Arizona Strip – Low Mountain, Black Rock Mountain

St. George Jeepers Trail Report – November 3, 2015

Arizona Strip – Low Mountain

A clear, bright, and sunny morning greeted the 14 vehicle assemblage as we aired down at the Black Rock exit on I-15 for our Tuesday outing. This run proved to be one of the more challenging in some time. We were led by Gus and his “fearless” navigator, Sandy Peterson. Jim Beller and his, well, perhaps underrated, Isuzu was our tail gunner.

On the trail, headed for Low and Black Rock Mountains

Below is an interesting artifact along the trail. This is a homemade road grader. No, it is not self propelled, the engine is for ballast. It belongs to Allen Jones. There will be more about Allen later in this report. 

Along the trail are several interesting signs, painted and posted by Allen Jones. They are such a pleasant relief from the “No trespassing, Do not disturb, Keep out” signs so common on the landscape anymore.

Following are photos of the petroglyphs Mr. Jones directed us to in his sign, above. One of the interesting characteristics of this small collection of rock art is that there is clear evidence of a large time span of aging of the drawings. Also, as this volcanic rock is very hard the art is scratched onto the surface, rather than carved into it.

Allen Jones is a soft-spoken man who obviously has a sense of humor, trust of his fellow man and a generous spirit. After leaving the rock art we next visited the “Piknik” area. The piknik area could have easily been locked up and access denied, but Allen makes it obvious that all are welcome to come, utilize and respect the area. The sign on the gate says it all.

There is an excellent spring above the piknik area that Allen refers to on his sign. Below is some of the tubing leading to the ‘piknik’ area and to a sprinkler irrigation system in the meadow below the ‘piknik’ area.

Before preceding onward, our leader decided it would be a good time to break for lunch, just in case it was to be the “last supper” of any of these potentially ill fated Jeepers.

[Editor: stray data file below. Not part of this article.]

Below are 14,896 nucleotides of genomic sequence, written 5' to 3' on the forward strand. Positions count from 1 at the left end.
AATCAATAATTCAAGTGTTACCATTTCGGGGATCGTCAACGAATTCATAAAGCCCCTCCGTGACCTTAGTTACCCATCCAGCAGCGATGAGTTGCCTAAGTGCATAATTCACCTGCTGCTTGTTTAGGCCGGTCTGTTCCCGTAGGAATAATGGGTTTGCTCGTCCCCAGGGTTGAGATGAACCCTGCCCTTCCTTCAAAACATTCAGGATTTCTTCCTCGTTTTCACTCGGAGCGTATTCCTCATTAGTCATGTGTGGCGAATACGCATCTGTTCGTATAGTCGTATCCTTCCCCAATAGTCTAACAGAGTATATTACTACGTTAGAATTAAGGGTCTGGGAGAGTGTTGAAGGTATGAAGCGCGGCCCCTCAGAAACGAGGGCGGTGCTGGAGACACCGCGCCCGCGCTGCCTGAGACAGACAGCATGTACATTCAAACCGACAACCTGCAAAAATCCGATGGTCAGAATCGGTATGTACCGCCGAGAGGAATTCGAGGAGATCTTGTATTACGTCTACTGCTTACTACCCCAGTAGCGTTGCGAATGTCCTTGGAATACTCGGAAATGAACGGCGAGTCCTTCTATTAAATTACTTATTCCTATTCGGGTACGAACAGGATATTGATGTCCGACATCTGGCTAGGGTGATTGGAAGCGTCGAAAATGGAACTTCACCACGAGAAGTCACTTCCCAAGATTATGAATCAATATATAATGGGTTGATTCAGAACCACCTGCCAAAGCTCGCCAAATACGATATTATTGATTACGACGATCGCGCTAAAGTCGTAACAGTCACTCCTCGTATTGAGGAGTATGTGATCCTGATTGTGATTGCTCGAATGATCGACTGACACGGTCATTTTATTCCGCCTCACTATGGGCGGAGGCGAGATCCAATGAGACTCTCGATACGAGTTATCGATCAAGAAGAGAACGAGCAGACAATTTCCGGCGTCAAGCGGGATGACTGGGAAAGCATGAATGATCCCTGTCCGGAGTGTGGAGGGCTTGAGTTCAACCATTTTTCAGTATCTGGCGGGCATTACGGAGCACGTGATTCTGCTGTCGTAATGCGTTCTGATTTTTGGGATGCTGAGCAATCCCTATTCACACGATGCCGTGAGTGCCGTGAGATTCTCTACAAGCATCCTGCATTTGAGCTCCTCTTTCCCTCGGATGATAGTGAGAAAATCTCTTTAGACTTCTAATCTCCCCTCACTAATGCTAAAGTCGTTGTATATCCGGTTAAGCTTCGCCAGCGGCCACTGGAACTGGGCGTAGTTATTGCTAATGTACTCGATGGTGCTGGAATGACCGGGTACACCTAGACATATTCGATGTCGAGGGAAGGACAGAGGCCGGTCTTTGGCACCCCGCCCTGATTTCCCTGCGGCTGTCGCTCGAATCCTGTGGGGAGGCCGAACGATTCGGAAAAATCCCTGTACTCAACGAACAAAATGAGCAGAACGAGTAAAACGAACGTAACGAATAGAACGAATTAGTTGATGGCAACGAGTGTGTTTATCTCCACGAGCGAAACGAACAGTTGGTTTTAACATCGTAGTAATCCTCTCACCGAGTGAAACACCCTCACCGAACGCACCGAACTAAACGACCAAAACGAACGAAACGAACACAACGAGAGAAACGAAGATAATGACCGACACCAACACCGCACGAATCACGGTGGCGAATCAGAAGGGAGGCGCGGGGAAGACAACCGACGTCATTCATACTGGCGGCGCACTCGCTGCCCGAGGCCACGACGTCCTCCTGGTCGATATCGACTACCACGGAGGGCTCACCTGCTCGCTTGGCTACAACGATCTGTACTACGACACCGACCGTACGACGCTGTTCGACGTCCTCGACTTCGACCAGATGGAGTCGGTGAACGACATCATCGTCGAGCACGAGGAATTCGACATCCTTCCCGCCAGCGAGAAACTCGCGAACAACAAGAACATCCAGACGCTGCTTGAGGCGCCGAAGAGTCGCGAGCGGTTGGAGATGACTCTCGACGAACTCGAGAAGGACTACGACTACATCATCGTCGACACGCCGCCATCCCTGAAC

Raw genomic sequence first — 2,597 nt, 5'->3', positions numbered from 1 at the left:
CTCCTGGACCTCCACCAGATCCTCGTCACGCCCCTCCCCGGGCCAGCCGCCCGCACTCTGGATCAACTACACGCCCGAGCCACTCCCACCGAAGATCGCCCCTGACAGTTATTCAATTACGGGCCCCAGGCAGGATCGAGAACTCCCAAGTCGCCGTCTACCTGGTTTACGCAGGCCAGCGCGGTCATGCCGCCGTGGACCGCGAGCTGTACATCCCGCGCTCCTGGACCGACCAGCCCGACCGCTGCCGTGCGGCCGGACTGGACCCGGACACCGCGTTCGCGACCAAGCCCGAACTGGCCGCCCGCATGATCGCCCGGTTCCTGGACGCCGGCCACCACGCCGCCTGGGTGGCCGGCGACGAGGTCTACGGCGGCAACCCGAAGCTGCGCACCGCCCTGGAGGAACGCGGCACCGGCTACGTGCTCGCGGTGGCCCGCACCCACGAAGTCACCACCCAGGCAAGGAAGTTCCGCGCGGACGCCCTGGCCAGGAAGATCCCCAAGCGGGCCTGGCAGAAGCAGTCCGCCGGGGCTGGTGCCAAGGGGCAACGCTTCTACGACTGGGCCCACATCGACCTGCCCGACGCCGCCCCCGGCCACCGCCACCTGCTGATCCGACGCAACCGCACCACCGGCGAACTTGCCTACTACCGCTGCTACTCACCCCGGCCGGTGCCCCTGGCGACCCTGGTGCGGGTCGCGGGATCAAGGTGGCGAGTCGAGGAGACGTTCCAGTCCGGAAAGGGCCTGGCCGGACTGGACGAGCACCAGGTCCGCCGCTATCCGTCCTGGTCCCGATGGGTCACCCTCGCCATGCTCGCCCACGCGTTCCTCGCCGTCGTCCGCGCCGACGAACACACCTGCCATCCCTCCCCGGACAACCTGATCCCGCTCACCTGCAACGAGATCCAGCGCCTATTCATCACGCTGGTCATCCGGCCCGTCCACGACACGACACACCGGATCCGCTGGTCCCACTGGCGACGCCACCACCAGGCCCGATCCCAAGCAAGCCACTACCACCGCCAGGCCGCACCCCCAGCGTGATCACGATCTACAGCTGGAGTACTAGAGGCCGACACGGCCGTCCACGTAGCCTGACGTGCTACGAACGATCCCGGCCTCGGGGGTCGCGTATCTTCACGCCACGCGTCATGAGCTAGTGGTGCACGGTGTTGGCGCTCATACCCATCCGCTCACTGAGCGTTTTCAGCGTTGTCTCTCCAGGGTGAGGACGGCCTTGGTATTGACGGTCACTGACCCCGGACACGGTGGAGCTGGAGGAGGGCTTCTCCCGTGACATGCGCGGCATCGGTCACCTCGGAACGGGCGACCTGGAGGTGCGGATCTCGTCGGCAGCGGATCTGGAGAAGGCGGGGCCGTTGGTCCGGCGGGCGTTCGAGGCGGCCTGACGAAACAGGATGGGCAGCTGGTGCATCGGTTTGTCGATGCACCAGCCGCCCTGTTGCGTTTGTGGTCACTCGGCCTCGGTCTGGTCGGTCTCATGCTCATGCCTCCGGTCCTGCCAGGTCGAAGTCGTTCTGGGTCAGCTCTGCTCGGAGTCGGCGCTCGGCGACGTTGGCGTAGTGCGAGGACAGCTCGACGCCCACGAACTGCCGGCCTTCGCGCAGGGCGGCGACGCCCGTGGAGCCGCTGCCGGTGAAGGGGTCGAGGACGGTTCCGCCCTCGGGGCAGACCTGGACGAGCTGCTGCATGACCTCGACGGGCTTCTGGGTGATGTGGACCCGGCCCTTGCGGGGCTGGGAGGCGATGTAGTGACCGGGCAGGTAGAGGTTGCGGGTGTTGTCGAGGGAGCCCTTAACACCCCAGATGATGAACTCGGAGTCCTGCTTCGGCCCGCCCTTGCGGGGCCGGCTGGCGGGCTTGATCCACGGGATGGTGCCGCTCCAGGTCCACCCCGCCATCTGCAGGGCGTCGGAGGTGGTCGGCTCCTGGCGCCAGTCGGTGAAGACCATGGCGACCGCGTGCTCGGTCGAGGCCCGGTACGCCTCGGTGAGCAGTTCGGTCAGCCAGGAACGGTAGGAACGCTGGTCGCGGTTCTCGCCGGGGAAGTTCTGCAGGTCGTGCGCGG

There were two challenging stretches of trail on this run. The first was a descent into a large valley. The second was the climb out. Following are photos of vehicles going down. It was a bit of a thrill to be out snapping shots as Jeeps slid by with all four wheels locked up. It was steep with loose rocks. Below, Gus and Sandy lead the way down.

Below, Ellie and Ron Motter make their way down. No, the camera is not tilted…

This trusting, confident grin may not have been typical of all the passengers, but Theresia Shepherd and grandkids were having fun!

Bruce Furr and passengers ease their way down. 

Tim and Shelley start down. Theirs was the only Jeep that was not on the brakes on the way down. Tim, a very experienced driver was making very good use of his hill descent braking feature.

A look back at the down-hill gives you an idea of the grade. It’s a good bet that it looked much steeper than that to some of the drivers and, especially, passengers.

Below is a photo of the up-hill section of this fun trail

Below, vehicles wait for others to clear the switchback and steep portion of trail ahead.

Below is a shot of Ellie Motter making the ascent, just prior to the following photo.

Even despite being a “little light”, well, very light, on the uphill side, there’s no suppressing that “I’m Jeeping” grin! Gus Peterson prepares to hook on a strap.

Queued up for the last section of steep grade

Below are the last of the vehicles to clear the top. In the rear is our tail-gunner, Jim Beller who was back there in his Isuzu to “pick up the broken Jeep parts.”